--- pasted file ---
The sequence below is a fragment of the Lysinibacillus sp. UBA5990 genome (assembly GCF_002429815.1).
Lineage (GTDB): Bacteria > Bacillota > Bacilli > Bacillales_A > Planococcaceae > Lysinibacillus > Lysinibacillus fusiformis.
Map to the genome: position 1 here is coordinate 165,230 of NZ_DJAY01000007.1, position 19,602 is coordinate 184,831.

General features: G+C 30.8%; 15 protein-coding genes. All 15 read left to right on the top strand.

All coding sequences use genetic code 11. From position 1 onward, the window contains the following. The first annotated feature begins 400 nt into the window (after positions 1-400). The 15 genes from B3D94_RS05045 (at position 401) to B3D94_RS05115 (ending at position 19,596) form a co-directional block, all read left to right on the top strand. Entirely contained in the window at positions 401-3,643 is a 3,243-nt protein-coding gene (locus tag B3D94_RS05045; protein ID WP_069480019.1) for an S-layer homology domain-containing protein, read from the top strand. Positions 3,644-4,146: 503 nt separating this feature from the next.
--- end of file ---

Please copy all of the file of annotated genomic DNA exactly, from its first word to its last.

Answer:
The sequence below is a fragment of the Lysinibacillus sp. UBA5990 genome (assembly GCF_002429815.1).
Lineage (GTDB): Bacteria > Bacillota > Bacilli > Bacillales_A > Planococcaceae > Lysinibacillus > Lysinibacillus fusiformis.
Map to the genome: position 1 here is coordinate 165,230 of NZ_DJAY01000007.1, position 19,602 is coordinate 184,831.

General features: G+C 30.8%; 15 protein-coding genes. All 15 read left to right on the top strand.

All coding sequences use genetic code 11. From position 1 onward, the window contains the following. The first annotated feature begins 400 nt into the window (after positions 1-400). The 15 genes from B3D94_RS05045 (at position 401) to B3D94_RS05115 (ending at position 19,596) form a co-directional block, all read left to right on the top strand. Entirely contained in the window at positions 401-3,643 is a 3,243-nt protein-coding gene (locus tag B3D94_RS05045; protein ID WP_069480019.1) for an S-layer homology domain-containing protein, read from the top strand. Positions 3,644-4,146: 503 nt separating this feature from the next.